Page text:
Ahmedabad Prepares to Welcome President Trump

The Motera Stadium Shines like a Rising Sun

Ahmedabad is dolling itself up to welcome president Trump. The visit may coincide with the opening of the largest cricket stadium in the world with capacity to seat a hundred thousand spectators. The suburb where the stadium is coming up is getting a major face lift. There are armies of workers, many of them women, preparing sidewalks and helping with the mending of roads. A stretch of road that had become very bad during the long period of Metro construction work is now repaired and is getting cleaned up at an incredible pace. Even the roads that were already good to begin with are getting attention for minor bumps. Nobody’s complaining, especially the locals who are basking in the attention. The times are exciting when the president of America is visiting their neighborhood.

The USA continues to be the benchmark for quality in most considerations for most of the Indians. They want to know and emulate how America became the richest and most powerful country in the World. If anything is good enough for Americans, it is good enough for them.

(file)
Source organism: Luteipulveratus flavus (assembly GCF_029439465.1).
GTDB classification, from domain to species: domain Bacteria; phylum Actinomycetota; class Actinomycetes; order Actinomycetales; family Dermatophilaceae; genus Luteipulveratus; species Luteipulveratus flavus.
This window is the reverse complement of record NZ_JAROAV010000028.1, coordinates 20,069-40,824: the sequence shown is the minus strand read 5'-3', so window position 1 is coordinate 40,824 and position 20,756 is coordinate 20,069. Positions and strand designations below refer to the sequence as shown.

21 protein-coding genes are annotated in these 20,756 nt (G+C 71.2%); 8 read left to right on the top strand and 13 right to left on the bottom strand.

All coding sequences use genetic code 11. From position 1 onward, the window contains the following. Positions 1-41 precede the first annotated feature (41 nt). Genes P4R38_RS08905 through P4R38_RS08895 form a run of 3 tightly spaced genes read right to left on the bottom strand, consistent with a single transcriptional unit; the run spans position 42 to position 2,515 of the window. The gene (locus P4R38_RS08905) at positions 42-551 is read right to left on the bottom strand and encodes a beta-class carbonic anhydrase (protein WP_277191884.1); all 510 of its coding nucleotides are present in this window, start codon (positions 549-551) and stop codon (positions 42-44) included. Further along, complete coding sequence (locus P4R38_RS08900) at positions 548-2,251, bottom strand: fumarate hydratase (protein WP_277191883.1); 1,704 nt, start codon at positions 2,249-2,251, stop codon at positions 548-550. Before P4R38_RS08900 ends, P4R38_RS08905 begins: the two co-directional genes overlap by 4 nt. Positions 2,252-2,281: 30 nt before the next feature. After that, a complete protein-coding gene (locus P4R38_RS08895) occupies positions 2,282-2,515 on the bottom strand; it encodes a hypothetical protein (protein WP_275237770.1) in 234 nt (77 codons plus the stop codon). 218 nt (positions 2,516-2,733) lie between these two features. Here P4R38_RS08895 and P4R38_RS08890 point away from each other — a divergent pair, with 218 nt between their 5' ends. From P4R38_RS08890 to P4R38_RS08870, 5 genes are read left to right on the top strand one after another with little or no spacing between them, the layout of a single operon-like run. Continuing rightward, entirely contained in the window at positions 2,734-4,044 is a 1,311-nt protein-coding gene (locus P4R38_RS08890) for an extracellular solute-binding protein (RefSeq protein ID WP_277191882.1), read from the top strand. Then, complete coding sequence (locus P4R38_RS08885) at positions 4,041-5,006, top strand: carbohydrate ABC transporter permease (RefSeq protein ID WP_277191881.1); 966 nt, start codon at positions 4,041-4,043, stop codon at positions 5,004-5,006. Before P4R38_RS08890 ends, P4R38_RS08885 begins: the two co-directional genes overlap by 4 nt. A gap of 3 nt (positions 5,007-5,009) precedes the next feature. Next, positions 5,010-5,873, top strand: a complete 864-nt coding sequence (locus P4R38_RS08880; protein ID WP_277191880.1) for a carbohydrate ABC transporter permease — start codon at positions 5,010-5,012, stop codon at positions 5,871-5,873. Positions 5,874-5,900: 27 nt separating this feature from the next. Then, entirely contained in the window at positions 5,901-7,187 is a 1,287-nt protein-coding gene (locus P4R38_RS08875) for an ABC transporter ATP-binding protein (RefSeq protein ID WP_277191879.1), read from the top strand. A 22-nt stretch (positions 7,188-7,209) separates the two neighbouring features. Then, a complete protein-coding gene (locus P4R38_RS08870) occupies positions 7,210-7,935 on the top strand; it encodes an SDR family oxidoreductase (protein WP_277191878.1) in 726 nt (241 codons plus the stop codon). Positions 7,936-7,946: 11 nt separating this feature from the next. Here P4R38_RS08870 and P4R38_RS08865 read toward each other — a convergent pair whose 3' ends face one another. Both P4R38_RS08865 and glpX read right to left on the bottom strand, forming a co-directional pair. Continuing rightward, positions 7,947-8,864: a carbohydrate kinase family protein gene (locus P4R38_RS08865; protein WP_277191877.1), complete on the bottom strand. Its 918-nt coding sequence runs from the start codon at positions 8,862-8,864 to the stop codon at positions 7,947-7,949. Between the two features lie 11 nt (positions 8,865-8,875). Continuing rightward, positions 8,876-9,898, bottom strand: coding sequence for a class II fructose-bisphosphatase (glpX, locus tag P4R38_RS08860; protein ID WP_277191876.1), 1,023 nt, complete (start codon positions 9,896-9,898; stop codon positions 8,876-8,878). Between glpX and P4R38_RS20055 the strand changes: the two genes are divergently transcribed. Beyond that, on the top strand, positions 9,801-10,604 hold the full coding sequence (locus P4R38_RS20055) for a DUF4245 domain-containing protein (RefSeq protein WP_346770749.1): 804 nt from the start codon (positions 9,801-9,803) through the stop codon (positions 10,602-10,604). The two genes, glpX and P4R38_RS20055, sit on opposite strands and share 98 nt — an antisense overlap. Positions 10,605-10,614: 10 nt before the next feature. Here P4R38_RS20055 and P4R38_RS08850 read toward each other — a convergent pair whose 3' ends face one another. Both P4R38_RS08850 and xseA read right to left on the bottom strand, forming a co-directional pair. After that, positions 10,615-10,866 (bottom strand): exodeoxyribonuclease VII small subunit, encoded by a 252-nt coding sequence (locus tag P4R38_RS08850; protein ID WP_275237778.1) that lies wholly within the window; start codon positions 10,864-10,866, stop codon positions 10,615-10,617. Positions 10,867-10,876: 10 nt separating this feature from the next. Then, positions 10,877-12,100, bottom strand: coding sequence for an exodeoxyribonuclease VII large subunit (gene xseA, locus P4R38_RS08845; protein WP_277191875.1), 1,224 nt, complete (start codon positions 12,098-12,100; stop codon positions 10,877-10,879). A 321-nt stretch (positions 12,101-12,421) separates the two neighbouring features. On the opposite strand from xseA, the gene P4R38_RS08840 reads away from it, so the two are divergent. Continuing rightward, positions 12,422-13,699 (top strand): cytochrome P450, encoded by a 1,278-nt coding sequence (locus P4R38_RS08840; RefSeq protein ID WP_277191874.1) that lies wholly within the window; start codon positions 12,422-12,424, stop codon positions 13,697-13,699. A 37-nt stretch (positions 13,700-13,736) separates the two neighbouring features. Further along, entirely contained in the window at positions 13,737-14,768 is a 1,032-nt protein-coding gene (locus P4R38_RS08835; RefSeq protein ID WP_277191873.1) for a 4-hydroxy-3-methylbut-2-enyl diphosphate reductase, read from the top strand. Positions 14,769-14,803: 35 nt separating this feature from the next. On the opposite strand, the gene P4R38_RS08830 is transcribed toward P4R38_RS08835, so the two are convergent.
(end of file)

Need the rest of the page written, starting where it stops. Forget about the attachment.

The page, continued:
That continues to be the case now, but cannot continue indefinitely. Not much longer can everyone in India or the World overlook the specific traits of the kind of person who rules the most powerful nation in the World. President Trump is a person who gloats over a dead enemy in his state of the union address. He believes he owns not just the officers who work for the government but also the elected representatives of the people. He is a control freak who leads a grand old party that he controls by an obviously cunning use of the carrot and the stick. The people who work for him hang on to dignity by the flimsiest of threads. Perhaps he nurses a desire to be the emperor of America and the World.